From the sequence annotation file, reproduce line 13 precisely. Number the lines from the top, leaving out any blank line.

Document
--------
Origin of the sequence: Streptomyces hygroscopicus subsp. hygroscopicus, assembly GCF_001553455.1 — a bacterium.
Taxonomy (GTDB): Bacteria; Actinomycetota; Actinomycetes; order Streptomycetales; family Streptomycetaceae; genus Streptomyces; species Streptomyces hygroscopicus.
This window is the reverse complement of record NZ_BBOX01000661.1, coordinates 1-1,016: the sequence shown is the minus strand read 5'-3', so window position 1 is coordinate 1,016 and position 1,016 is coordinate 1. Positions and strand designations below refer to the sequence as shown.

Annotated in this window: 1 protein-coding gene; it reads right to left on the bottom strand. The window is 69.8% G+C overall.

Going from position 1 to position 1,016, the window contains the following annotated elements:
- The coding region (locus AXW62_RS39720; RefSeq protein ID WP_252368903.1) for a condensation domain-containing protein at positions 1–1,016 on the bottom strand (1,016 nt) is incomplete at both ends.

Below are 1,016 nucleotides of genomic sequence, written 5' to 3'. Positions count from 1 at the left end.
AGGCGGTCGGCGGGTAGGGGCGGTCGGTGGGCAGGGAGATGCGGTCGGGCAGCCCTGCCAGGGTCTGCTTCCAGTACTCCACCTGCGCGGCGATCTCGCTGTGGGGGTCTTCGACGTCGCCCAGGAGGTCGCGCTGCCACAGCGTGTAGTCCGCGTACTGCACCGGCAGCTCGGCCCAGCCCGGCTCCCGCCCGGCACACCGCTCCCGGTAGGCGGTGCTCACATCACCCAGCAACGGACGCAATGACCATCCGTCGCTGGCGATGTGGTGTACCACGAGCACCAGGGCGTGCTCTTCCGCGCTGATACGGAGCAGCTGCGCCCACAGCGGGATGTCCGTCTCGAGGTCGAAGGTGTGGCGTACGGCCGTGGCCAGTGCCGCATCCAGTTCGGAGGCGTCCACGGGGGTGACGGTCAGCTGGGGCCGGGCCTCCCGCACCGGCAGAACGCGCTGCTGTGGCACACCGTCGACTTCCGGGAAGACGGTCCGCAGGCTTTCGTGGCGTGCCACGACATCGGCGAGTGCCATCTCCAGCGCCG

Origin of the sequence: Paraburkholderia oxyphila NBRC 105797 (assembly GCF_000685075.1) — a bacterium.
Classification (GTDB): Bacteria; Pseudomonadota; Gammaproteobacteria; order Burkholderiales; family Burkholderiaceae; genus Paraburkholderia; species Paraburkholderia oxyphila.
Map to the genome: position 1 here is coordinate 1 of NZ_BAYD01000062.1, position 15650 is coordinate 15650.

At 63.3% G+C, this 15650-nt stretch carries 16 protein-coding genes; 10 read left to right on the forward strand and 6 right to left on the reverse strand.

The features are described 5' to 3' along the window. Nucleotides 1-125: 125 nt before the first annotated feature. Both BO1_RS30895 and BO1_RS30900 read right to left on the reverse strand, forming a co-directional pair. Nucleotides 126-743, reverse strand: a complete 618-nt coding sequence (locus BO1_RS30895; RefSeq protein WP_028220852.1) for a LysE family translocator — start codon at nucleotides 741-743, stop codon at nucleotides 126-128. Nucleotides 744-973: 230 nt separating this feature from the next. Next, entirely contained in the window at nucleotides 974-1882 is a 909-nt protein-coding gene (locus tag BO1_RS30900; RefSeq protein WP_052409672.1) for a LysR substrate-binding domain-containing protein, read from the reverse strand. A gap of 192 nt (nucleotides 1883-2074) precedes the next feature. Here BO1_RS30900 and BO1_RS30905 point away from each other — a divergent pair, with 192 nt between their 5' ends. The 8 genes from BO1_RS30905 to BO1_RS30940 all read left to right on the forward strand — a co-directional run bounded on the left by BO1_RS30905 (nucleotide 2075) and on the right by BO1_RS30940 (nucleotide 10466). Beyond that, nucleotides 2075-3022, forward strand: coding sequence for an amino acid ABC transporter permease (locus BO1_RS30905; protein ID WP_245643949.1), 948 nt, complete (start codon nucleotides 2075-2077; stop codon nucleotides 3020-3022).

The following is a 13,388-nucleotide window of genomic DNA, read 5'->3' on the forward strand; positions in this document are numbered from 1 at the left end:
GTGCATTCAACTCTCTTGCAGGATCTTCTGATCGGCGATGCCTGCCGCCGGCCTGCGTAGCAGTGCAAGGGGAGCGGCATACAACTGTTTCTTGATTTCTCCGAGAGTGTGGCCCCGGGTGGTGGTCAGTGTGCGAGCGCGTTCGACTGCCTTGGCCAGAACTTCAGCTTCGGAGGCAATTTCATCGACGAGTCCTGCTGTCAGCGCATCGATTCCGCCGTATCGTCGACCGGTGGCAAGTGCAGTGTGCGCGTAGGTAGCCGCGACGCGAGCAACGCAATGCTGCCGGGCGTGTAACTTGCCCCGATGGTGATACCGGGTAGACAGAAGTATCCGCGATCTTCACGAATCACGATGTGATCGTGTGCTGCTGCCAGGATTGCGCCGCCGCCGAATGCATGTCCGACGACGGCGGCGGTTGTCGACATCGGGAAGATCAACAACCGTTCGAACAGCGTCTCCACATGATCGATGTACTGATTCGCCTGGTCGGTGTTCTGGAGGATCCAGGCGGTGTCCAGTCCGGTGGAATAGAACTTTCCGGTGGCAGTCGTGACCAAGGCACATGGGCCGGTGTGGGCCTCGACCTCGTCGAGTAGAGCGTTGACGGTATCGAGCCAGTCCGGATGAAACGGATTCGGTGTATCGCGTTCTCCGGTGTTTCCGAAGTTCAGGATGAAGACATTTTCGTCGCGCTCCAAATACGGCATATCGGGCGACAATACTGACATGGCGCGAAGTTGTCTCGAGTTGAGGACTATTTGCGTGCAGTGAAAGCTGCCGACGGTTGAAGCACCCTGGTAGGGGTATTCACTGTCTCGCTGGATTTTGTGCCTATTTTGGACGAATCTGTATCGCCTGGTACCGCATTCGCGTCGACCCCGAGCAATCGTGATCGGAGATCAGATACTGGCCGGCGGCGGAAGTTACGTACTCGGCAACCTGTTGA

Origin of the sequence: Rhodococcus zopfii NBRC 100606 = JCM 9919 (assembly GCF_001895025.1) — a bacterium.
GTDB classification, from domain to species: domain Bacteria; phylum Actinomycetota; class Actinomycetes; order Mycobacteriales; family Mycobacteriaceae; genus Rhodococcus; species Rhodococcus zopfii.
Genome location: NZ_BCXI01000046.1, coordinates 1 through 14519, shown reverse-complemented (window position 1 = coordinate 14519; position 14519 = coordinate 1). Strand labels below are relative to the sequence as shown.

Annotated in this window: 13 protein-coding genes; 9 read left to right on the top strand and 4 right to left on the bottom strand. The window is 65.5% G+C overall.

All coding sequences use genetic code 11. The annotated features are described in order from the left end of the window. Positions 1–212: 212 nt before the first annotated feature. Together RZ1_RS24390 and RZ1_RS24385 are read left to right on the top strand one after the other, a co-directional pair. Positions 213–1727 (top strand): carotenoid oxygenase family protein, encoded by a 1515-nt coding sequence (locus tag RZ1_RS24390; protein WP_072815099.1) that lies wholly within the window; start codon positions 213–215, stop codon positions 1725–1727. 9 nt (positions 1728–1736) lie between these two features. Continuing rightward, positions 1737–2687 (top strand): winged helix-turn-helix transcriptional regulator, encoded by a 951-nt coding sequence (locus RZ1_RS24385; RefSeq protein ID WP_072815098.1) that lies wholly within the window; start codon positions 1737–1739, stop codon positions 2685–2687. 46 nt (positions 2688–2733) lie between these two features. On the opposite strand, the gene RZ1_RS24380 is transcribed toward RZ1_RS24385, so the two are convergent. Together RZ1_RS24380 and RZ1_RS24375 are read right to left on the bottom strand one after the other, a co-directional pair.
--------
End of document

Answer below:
The features are described 5' to 3' along the window. Nucleotides 1-125: 125 nt before the first annotated feature. Both BO1_RS30895 and BO1_RS30900 read right to left on the reverse strand, forming a co-directional pair. Nucleotides 126-743, reverse strand: a complete 618-nt coding sequence (locus BO1_RS30895; RefSeq protein WP_028220852.1) for a LysE family translocator — start codon at nucleotides 741-743, stop codon at nucleotides 126-128. Nucleotides 744-973: 230 nt separating this feature from the next. Next, entirely contained in the window at nucleotides 974-1882 is a 909-nt protein-coding gene (locus tag BO1_RS30900; RefSeq protein WP_052409672.1) for a LysR substrate-binding domain-containing protein, read from the reverse strand. A gap of 192 nt (nucleotides 1883-2074) precedes the next feature. Here BO1_RS30900 and BO1_RS30905 point away from each other — a divergent pair, with 192 nt between their 5' ends. The 8 genes from BO1_RS30905 to BO1_RS30940 all read left to right on the forward strand — a co-directional run bounded on the left by BO1_RS30905 (nucleotide 2075) and on the right by BO1_RS30940 (nucleotide 10466). Beyond that, nucleotides 2075-3022, forward strand: coding sequence for an amino acid ABC transporter permease (locus BO1_RS30905; protein ID WP_245643949.1), 948 nt, complete (start codon nucleotides 2075-2077; stop codon nucleotides 3020-3022).